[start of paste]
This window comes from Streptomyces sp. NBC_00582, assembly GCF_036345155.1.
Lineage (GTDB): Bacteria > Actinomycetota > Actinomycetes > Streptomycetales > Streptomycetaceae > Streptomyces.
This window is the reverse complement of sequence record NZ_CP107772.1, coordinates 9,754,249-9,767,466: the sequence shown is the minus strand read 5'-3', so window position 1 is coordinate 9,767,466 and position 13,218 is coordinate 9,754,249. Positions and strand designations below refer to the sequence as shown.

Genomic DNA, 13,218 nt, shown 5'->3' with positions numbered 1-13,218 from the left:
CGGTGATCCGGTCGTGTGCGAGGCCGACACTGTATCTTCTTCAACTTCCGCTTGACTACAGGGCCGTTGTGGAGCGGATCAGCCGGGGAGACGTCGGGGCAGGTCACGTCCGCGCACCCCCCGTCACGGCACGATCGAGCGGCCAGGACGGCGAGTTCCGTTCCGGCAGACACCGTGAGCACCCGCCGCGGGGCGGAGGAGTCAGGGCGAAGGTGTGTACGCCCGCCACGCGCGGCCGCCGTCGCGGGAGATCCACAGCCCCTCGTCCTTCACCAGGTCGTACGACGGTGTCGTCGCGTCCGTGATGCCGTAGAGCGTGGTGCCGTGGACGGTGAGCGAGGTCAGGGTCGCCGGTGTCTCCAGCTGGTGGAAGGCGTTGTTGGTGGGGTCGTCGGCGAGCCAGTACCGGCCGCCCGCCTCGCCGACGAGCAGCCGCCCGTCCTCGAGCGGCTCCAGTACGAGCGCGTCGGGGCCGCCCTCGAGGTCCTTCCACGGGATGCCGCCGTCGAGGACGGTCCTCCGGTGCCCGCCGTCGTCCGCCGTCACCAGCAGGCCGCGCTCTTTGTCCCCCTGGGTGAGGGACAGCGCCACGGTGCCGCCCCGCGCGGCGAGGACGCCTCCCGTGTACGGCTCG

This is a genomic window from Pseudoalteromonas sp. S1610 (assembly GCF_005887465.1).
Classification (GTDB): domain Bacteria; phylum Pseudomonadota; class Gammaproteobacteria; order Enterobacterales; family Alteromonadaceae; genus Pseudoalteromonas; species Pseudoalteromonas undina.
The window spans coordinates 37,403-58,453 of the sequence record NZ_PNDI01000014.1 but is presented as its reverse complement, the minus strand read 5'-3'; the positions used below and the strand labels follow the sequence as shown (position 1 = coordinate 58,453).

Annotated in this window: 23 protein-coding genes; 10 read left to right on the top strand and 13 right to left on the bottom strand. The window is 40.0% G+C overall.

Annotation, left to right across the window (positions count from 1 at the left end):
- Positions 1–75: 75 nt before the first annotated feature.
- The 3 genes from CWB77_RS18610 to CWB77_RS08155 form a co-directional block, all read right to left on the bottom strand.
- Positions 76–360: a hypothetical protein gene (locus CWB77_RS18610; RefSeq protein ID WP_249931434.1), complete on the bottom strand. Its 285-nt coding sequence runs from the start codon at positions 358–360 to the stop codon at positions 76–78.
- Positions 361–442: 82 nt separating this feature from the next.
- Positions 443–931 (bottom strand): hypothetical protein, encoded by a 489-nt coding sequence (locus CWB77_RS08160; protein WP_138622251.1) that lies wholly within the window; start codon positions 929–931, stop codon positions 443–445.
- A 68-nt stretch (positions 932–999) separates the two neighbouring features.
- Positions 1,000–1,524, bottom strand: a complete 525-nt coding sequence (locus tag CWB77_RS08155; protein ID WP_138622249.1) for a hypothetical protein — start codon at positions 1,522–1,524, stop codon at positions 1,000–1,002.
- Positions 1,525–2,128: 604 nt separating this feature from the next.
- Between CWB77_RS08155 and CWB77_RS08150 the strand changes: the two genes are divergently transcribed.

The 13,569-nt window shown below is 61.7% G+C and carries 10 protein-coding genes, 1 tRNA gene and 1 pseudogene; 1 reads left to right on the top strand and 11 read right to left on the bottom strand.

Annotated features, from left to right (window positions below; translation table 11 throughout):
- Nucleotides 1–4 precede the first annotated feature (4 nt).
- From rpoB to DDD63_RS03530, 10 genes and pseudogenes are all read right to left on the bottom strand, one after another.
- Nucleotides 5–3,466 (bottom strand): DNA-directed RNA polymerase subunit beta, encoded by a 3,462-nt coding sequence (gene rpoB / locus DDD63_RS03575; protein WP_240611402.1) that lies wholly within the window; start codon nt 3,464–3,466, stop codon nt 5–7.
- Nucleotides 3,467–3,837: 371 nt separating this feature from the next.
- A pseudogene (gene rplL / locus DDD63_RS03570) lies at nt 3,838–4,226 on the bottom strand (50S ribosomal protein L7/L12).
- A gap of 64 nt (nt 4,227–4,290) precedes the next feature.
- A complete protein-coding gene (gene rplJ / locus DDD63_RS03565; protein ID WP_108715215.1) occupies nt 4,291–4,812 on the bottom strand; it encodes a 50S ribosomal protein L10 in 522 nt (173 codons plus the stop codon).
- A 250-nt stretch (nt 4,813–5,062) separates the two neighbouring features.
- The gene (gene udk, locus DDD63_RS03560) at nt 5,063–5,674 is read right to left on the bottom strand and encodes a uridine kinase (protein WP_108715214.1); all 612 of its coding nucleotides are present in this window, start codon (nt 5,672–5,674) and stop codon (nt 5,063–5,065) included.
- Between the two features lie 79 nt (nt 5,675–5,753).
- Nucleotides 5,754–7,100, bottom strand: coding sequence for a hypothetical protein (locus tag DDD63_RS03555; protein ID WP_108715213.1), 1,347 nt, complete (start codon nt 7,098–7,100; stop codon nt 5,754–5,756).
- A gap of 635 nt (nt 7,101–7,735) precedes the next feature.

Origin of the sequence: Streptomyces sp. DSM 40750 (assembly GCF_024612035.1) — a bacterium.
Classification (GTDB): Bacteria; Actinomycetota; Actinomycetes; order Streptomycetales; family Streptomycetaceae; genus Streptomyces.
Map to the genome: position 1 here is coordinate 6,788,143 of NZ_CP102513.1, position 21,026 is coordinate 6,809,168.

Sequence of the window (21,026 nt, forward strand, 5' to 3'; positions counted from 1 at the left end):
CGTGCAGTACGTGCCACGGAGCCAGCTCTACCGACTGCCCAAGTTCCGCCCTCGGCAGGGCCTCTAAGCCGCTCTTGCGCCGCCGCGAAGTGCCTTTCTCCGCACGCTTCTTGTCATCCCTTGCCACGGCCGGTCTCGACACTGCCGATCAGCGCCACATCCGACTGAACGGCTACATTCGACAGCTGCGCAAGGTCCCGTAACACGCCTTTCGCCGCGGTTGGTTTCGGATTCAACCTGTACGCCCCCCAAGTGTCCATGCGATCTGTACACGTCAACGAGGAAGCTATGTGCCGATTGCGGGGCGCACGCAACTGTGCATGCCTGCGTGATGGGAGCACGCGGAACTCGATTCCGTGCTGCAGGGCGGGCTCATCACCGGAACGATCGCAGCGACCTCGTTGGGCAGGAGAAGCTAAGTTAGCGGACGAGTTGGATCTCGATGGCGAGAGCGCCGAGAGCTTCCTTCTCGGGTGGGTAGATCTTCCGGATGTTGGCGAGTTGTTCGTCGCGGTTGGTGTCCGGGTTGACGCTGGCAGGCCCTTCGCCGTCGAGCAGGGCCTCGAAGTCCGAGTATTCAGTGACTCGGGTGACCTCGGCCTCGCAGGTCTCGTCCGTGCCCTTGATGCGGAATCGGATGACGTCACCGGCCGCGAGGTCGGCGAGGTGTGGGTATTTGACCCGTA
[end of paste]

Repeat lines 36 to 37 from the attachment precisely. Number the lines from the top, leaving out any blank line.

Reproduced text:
Map to the genome: position 1 here is coordinate 6,788,143 of NZ_CP102513.1, position 21,026 is coordinate 6,809,168.

Sequence of the window (21,026 nt, forward strand, 5' to 3'; positions counted from 1 at the left end):